And with the current Supreme Court at least (from corporate "personhood" onward), I don't think we can be certain what would come out of that.
Corporate Personhood has been a concept in the US since at least 1888 and more likely 1819 (with Dartmouth College vs Woodward
). Citizens United expanded it to include free speech rights but the concept was around long before that.
The thing with Hobby Lobby is that it isn't as wide as people think/fear/hope (depending on your persuasion) it is.
For the sake of argument let us assume that it's correct in saying that closely-held corporations can have a religious character and beliefs. And that a new piece of federal legislation runs counter to those beliefs.
Well, you apply the Religious Freedom Restoration Act 1993, that states:
In general Government shall not substantially burden a person’s exercise of religion even if the burden results from a rule of general applicability, except as provided in subsection (b) of this section.
Being forced to pay for abortifacient drugs which run counter to ones religious belief strikes me as a pretty substantial burden on the exercise of one's religion, especially when not funding those drugs (either specifically or by dropping coverage entirely) would mandate significant costs. I note also the case of Adams v. Commissioner which held that having to pay federal taxes which in turn went on the military was a substantial burden on the exercise of religion of a devout Quaker due to their pacifism. The Quaker didn't buy any weapons, train any soldiers, send them into combat or even decide whether to buy any weapons, train any soldiers or send them into combat but by being required to fund those decisions if they were made their exercise of religion was being substantially burdened.
But, despite that, Quakers still have to pay federal taxes. And that's because of the exceptions contained in subsection (b) of the RFRA.
Section (b) holds:
Government may substantially burden a person’s exercise of religion only if it demonstrates that application of the burden to the person—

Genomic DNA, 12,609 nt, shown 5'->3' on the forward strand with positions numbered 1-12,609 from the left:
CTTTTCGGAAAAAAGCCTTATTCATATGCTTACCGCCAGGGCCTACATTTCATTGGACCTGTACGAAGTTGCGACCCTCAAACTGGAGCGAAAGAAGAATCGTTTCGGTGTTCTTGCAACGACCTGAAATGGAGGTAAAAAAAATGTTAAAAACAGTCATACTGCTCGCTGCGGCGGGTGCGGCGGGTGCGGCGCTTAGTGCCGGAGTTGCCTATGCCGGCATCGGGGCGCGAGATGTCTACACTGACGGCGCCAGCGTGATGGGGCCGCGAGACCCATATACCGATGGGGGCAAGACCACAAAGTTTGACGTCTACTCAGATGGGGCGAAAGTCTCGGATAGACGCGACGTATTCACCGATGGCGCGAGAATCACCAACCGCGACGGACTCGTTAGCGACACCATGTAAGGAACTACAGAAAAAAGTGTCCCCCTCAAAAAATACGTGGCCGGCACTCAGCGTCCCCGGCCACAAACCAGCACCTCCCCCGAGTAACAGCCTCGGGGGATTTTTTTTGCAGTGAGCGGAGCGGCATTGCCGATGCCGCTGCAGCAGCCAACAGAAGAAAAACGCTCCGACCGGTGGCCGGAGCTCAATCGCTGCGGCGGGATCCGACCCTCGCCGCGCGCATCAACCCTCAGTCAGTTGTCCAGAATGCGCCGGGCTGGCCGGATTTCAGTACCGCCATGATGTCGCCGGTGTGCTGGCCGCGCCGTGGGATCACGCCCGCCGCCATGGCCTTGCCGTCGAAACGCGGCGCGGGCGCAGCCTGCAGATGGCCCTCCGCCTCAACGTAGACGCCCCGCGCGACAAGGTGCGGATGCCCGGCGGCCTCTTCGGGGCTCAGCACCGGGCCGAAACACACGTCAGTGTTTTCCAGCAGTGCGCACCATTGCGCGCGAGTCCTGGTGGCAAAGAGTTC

(1) is in furtherance of a compelling governmental interest; and
(2) is the least restrictive means of furthering that compelling governmental interest.
In Hobby Lobby the court took it as read that was
a compelling governmental interest to provide cost-free access to the drugs in question. Perhaps the most unappreciated aspect of the case is that from Hobby Lobby onwards any objections along the lines of "it's not the government's business" to deal with these sort of drugs immediately falls apart.
Where the government's case fell apart was in the second part of the exception; was it the least restrictive means of furthering that compelling interest? And the issue the government faced here was that it had already included
a less restrictive option which they argued didn't include any further cost burden to the government. In the above mentioned Quaker case, the plantiff's case failed because there was a compelling governmental interest in funding military expenditure and there was no less restrictive way of doing so then taxes. In Hobby Lobby the government was able to demonstrate an interest but provided pretty much no evidence that the planned approach was the least restrictive way of furthering that interest (and, as mentioned above, had actually included a less restrictive way as an option).
On a side note, as Valthazar mentions, in the lead judgement Alito actually notes that a system where the government funded these drugs through tax revenue... i.e. single-payer... would avoid all of these issues. It's a powerful obita-dicta in favour of a single-payer system and not that far off an actual recommendation.
And let's also remember that Hobby Lobby wasn't about whether people should have access
to the drugs in question; it was about who should fund
that access, the employer, the insurer or the government. What Hobby Lobby says is that in the case of closely-held corporations with religious beliefs that would be substantially burdened by funding access to those drugs, the corporation shouldn't pay for it and either the insurer or government should.
So, let's apply the logic used in Hobby Lobby to the proposed Employment Non-Discrimination Act.
Is preventing discrimination in hiring or employment on the grounds of sexuality or gender identity a "substantial burden on the exercise of religion". Frankly, I'm not sure it is and what links one might find are tenuous as best. While in both Hobby Lobby and Adams there's a direct objection (with the plaintiff being required to fund something that goes against their religious beliefs), there's no such direct objection in a case relating to gender identity or sexuality.
But even if it is viewed as being a substantial burden on the exercise of religion, the exceptions come into play. I don't see how one could argue there isn't
a governmental interest in preventing discrimination in employment and I can't think of a less restrictive way of preventing discrimination in employment then, well, simply preventing it. In Hobby Lobby there were other, less restrictive options, for funding access to the drugs in question... one which the government had actually already proposed and put in place. What other options are available for preventing discrimination?